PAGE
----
Appearances are that we're creeping up on Toyo slowly having to admit to a real problem which is in the electronics controlling the system. Some of the problems may be in a sensor having worn so much in cars that are relatively new that they may be sticky due to water on the contact surfaces? Where exactly does this water come from?

    As Judge Judy says if something doesn't sound logical then it's not.

    This message has been approved.

  • kdhspyderkdhspyder Posts: 7,160
    Both 'News' organizations are building circumstantial cases from reports but without any facts. Nothing more. They then leave it to the viewer/reader to make a judgment - or misjudgement such as above - based on these lack of facts and the prejudices of the viewer / reader.

    Toyota OTOH has presented a factual case to the NHTSA. Everything else is speculation by uninformed distant parties.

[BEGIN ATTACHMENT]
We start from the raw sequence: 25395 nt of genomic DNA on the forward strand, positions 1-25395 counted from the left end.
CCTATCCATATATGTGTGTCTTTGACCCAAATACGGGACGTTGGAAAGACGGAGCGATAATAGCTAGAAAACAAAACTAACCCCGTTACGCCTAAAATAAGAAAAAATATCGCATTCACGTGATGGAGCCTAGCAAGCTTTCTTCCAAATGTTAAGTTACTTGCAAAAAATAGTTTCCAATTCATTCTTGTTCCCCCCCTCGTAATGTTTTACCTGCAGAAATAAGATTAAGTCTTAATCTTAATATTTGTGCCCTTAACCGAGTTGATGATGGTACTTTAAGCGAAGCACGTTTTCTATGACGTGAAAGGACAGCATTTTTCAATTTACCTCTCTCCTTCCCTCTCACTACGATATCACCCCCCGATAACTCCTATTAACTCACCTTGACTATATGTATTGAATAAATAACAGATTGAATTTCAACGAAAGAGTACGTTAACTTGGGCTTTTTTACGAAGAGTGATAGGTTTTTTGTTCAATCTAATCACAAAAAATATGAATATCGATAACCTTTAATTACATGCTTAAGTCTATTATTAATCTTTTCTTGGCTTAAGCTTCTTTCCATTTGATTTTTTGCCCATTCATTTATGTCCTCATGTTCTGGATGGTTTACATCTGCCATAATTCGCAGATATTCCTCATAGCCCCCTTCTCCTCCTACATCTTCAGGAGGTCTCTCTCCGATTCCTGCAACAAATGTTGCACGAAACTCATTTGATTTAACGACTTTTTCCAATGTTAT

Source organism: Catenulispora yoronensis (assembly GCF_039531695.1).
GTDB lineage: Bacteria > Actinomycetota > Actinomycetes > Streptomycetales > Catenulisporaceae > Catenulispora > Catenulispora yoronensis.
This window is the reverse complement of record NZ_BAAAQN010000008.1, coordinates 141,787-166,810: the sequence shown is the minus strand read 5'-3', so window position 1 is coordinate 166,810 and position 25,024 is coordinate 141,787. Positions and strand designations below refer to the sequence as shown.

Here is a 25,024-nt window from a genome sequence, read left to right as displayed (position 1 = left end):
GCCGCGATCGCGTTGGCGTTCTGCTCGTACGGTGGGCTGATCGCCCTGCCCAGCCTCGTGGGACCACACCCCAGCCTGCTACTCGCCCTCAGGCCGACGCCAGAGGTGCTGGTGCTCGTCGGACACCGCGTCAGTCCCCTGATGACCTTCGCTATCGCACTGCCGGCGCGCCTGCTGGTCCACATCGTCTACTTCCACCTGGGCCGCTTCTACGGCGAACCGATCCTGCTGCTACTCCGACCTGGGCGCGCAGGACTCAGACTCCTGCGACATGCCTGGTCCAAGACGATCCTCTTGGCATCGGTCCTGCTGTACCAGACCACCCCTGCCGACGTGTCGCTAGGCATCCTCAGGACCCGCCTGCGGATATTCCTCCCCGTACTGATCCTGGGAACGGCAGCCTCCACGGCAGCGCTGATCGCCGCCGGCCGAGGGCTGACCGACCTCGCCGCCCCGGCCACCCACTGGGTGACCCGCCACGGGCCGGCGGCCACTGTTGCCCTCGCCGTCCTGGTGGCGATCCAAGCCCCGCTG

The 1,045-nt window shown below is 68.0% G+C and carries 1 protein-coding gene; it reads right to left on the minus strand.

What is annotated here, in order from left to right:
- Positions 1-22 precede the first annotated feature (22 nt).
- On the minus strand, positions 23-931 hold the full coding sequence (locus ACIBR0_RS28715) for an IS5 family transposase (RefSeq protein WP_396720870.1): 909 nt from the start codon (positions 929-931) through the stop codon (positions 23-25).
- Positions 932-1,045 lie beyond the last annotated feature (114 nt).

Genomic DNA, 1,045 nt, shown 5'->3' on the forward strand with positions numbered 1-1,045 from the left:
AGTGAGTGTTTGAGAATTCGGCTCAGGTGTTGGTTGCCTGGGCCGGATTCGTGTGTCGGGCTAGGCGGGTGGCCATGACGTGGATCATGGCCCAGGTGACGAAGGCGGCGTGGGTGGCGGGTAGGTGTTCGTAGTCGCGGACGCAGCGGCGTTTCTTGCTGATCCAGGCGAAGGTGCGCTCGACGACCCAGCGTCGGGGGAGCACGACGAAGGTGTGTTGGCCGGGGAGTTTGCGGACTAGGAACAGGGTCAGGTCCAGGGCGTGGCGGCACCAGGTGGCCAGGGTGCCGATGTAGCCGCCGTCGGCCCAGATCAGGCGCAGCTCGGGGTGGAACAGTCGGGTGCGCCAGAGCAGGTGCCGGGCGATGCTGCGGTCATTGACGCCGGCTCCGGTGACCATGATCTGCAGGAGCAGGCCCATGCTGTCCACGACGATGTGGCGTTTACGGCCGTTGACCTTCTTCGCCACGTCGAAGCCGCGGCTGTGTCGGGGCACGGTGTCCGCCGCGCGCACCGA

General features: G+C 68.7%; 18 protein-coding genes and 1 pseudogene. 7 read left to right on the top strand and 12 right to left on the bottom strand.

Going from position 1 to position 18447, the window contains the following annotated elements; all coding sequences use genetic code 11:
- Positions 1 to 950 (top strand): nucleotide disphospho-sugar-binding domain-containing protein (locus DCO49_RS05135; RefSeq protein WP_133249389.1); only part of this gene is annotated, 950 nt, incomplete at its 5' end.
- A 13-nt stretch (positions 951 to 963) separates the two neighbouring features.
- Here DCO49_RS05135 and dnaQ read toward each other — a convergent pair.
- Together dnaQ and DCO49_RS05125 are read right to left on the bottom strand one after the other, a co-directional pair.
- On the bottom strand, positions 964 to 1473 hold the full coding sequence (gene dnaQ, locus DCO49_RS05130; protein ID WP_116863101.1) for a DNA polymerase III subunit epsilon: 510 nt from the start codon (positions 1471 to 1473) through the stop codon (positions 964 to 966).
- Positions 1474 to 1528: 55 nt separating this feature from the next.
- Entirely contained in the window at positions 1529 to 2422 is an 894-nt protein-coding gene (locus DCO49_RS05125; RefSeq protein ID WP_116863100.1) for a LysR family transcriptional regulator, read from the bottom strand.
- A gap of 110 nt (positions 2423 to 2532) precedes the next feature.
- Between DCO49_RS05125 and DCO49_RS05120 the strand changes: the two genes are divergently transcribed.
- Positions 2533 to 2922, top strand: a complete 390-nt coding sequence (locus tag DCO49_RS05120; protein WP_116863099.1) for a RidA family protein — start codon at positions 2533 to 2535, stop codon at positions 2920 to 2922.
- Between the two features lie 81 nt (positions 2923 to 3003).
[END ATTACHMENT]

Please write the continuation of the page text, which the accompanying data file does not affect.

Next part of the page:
• millwood0millwood0 Posts: 451
    "Here is the link to the letter from Toyota to the NHTSA laying out the scope ( TBD ) and potential cause of these complaints. "

    that's interesting.

    the cause, according to toyota, is essentially that the gas pedal can get stuck.

    what I never understood from the sensationalized news stories produced for the mass is what were the drivers doing when that happened? they kept talking about acceleration - which seems to be consistent with Toyota's story of stuck gas pedal.

    but how about the brakes? none of the stories mentioned anything about the drivers attempting to brake.

    it seems to me if your car is accelerating uncontrollably, a competent driver's first reaction should be to brake. No matter how powerful of an engine, it cannot possibly overcome a functional brake.

    so what were those drivers doing with regards to their brakes when the accidents took place?

    is this a case of incompetent drivers + dumb news media compounded by design flaws, like the Audi story?

    or there is something more to the Toyota admission?